Tag Archive - Harrison Demchick

Outlining Your Novel – Whether You’re a Plotter or a Pantser

Today’s guest post is by Harrison Demchick.

Are you a plotter or a pantser?

Pantser is a term that has come into vogue in the creative writing world over the last few years. When it comes to the process of writing, a pantser is one who flies by the seat of his pants, barreling his way to a completed draft with little planning and less revision. It’s an approach well-suited to writers who otherwise find themselves so stuck seeking perfection that they never actually finish anything.

I’ve never been one to fly by the seat of my pants. I’m a plotter. I plan. But I’ve also never been one to advocate for only one approach to writing. We’re all different writers with different writer brains. What works for one may not work for another, and as a writer you need to find what works best for you.

But fiction is complicated no matter how you approach it. And whether you’re a plotter or a pantser, I think there’s much to be gained by considering the value and application of a well-constructed outline. Continue Reading…

3 Wonderful Things That Come with Getting Published

For this week’s Throwback Thursday, we’re looking at an excerpt from a previous post titled A Few Cool Doors That Open When You’re Published by author and screenwriter Harrison Demchick.

It’s a long, long road to publication, as months or years of writing give way to months of editing, and then more editing, and then more editing. But you’ve arrived at that very best version of your story. You’re proud of it, and you should be. And once you launch it on Amazon, or your publisher launches it into the world, there will be nothing between you and superstardom. Right?

Yeah. Not so much.

No Guarantees

Writers who follow the publishing industry already know full well that creative success and commercial success have, at best, a complicated relationship, and even the most carefully considered marketing plans include no guarantees. When my novel, The Listeners, launched in late 2012, I knew from my own seven years in publishing that the top of the New York Times bestseller list was pretty unlikely, and I was going to have to fight like hell even to make anyone aware of my book. After all, a million new books are published every year. Continue Reading…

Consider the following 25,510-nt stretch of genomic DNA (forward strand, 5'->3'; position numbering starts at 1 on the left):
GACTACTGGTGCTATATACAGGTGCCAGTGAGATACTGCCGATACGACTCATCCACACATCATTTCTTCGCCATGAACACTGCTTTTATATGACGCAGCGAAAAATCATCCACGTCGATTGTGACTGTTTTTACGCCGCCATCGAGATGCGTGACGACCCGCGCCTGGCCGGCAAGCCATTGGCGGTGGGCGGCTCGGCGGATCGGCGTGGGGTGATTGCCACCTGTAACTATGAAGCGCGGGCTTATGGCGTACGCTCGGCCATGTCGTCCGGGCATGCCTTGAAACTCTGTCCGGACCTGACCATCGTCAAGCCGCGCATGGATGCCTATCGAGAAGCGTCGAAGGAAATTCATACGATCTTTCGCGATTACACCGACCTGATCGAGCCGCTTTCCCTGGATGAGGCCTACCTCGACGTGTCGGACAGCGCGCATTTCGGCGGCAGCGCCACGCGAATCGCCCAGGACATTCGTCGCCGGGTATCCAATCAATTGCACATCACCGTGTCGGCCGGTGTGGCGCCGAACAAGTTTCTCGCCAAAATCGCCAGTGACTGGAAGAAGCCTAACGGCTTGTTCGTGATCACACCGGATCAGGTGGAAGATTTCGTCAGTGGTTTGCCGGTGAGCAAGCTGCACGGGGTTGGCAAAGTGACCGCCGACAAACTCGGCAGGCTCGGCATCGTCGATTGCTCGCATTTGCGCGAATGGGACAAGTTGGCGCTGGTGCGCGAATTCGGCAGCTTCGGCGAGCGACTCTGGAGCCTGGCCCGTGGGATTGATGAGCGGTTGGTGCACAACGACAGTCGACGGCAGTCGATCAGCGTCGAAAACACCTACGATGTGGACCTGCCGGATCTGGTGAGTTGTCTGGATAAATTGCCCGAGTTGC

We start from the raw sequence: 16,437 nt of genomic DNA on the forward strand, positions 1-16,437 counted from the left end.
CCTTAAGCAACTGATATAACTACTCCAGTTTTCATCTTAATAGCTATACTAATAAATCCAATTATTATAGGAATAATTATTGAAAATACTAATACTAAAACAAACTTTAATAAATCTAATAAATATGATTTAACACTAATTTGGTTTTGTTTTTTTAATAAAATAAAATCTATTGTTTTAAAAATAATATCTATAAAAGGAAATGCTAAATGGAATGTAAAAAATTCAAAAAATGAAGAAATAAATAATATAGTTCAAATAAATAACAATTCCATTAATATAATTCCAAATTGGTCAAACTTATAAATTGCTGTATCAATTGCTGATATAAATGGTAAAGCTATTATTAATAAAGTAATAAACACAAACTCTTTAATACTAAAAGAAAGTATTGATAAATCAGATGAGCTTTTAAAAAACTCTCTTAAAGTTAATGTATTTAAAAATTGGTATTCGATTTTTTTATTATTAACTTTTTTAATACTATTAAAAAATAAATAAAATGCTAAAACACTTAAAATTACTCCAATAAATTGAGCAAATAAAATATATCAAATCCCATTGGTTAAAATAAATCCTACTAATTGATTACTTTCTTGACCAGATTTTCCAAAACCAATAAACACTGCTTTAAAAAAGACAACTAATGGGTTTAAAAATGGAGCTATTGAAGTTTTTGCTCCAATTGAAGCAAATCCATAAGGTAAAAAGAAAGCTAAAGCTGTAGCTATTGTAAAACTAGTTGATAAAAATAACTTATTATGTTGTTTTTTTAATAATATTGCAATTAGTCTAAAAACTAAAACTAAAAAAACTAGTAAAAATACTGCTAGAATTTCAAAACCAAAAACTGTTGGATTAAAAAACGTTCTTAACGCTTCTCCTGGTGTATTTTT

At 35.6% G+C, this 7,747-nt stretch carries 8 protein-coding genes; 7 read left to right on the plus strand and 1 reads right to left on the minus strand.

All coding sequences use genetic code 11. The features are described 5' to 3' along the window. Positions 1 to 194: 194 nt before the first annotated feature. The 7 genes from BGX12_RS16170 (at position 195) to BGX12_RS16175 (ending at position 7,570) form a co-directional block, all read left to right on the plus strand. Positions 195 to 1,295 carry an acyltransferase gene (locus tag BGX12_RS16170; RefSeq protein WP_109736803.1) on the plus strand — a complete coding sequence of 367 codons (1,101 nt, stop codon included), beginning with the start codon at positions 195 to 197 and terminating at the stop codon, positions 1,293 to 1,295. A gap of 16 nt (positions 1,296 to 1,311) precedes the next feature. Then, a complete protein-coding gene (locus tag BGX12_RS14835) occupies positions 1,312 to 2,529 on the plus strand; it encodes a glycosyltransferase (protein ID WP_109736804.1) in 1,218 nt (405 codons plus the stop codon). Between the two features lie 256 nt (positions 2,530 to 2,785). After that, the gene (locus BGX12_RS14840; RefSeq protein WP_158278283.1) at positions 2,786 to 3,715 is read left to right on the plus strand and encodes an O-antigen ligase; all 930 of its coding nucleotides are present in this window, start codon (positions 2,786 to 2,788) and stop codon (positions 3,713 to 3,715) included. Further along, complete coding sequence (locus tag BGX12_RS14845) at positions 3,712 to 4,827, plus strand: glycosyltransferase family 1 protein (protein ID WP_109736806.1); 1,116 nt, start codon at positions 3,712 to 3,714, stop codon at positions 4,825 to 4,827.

A Few Cool Doors That Open When You’re Published

Today’s guest post is by author and screenwriter Harrison Demchick:

It’s a long, long road to publication, as months or years of writing give way to months of editing, and then more editing, and then more editing. But you’ve arrived at that very best version of your story. You’re proud of it, and you should be. And once you launch it on Amazon, or your publisher launches it into the world, there will be nothing between you and superstardom. Right?

Yeah. Not so much.

No Guarantees

Writers who follow the publishing industry already know full well that creative success and commercial success have, at best, a complicated relationship, and even the most carefully considered marketing plans include no guarantees. When my novel, The Listeners, launched in late 2012, I knew from my own seven years in publishing that the top of the New York Times bestseller list was pretty unlikely, and I was going to have to fight like hell even to make anyone aware of my book. After all, a million new books are published every year. Continue Reading…